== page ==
Calling it Quits

Calling it Quits

Love and work are the cornerstones of human happiness.

Sigmund Freud

If you worked for me, I’d slap your hand with my trowel’, Mick told us with a smile on Friday.

We were working with him on the stone wall on the west side of our garden. The wall is designed to keep out deer…and break the cold winds coming off the Atlantic.

And while we have worked off-and-on at DIY masonry projects for many, many years, we never had any proper training.

Never put the pins in like that’, Mick explained.

The little stones — known as ‘pins’ — used to fill the gaps between the big stones should not be set upright but on their sides.

Every day, the wall comes closer to completion. And every day, we look out at 8:00am with growing satisfaction; Mick and his helper, Connie, are on the job. They are getting something done — something of value.

And every day we wonder: what have Silicon Valley and Wall Street done for us lately?

We see the value of what Mick and Connie are doing, but as to the US’s leading industries…we’re not so sure. Do our hamburgers taste better, thanks to the money-masters at Goldman Sachs? Does our roof shed water thanks to the whiz kids who work for Google? Is the view from our dining room more fetching…is our back still stiff? Is our hair still disappearing?

Yes, now we can stream movies at home. But is that really so much better than going to the theatre? And we can ‘chat’ online…for hours and hours. But is that an improvement on getting together for a drink? Or actually, hanging up and getting some work done?

Is the electronic media just souped-up TV? Wasting our time and leaving us poorer?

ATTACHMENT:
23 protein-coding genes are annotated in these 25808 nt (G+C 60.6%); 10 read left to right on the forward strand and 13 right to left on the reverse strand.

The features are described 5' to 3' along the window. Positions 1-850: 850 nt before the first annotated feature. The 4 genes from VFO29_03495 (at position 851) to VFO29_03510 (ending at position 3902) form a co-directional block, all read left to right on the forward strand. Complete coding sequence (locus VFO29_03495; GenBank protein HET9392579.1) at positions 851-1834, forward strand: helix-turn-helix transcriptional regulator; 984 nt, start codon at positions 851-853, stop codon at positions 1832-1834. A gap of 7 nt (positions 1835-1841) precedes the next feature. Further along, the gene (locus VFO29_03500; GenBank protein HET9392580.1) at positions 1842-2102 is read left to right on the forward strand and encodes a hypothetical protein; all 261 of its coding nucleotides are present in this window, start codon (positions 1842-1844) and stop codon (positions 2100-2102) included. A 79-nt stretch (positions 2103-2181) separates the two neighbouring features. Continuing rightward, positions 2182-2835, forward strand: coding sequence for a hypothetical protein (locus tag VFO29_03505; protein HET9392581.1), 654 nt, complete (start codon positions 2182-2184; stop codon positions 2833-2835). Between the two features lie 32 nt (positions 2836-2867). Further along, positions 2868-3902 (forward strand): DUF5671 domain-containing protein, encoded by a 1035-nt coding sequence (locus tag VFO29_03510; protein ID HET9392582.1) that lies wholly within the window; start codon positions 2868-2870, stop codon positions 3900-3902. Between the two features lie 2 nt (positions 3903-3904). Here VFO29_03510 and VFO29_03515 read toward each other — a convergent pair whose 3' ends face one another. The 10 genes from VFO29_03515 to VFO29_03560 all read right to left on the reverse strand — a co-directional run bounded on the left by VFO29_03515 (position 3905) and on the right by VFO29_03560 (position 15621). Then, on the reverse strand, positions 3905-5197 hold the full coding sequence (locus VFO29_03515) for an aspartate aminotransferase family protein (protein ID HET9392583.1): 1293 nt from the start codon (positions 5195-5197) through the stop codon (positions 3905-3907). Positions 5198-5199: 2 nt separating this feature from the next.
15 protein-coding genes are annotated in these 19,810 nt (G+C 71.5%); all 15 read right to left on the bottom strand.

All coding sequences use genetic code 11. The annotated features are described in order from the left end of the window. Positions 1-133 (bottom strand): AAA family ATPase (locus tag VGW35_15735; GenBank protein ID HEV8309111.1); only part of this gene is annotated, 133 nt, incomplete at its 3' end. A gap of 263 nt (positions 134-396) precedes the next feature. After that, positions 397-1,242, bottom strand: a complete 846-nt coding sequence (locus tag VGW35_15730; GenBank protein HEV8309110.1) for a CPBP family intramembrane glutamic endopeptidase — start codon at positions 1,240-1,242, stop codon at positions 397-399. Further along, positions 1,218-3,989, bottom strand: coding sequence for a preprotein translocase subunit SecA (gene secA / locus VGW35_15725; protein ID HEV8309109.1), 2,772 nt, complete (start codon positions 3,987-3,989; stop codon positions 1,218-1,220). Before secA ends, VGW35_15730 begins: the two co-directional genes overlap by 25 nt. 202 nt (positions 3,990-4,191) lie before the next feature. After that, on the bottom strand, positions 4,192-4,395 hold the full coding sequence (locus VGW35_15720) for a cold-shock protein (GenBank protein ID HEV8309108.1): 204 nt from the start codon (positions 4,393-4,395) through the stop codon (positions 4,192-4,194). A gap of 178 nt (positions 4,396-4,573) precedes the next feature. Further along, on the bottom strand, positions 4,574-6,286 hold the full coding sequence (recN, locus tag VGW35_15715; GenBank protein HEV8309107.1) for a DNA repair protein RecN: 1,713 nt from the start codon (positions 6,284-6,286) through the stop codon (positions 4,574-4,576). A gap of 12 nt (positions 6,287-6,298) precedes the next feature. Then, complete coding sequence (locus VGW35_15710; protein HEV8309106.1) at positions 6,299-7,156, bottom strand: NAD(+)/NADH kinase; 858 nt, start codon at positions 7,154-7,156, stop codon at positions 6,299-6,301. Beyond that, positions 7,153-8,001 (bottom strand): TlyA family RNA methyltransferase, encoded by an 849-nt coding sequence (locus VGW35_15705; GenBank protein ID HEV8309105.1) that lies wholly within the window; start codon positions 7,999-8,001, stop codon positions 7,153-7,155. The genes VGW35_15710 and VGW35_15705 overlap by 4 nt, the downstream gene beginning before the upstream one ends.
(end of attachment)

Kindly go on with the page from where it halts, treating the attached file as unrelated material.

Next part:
Anti-social media

Young people, 16–24, spend an average of 21 hours per week — equal to half of a full-time job — on social media. Unlike our money, time can’t be faked. Wouldn’t it be better to use it learning something useful?

But people vote with the money. (Who are we to tell them how to spend it?) And they’ve voted heavily in favour of Netflix, Google, Amazon…and a whole ticket of internet-based candidates. But they can change their minds. The S&P 500 went down 10% in January. The Nasdaq, where the techs tend to reside, fell 15%. Meta (formally Facebook) dropped 25% in a single day last week, marking the largest one-day loss for an American company in the history of the US stock exchange. Mr Zuckerberg, Facebook’s founder, saw his net worth plummet by US$31 billion…roughly the GDP of Estonia. How does one man ‘lose’ an entire country’s annual output in a single day? Where did it go?

And what about Peloton? The company sells an exercise bike, with a computer screen mounted on the handlebars, for US$2,000. It took a loss of almost half a billion dollars last year. And its stock — once the darling of the tech investors — has dropped 85% since December 2020.

What happened? And what made them so valuable in the first place? The business plan for almost the whole Silicon sector — including Google, Meta, and Peloton — was the same: capture someone’s ‘eyeballs’, and you’ll be able to sell him more stuff. At first, it worked beautifully. Unlike its rivals in print media, the new companies didn’t have the expense of printing or delivering paper. Neither did they have to pay for ‘content’; users provided the cat videos and mindless commentaries themselves. And finally, they could target their advertising much more precisely, allowing customers to choose what they wanted to see and allowing them to tailor ads to the reader’s interests. That’s why ads seem to ‘follow you around’ as you cruise the worldwide web.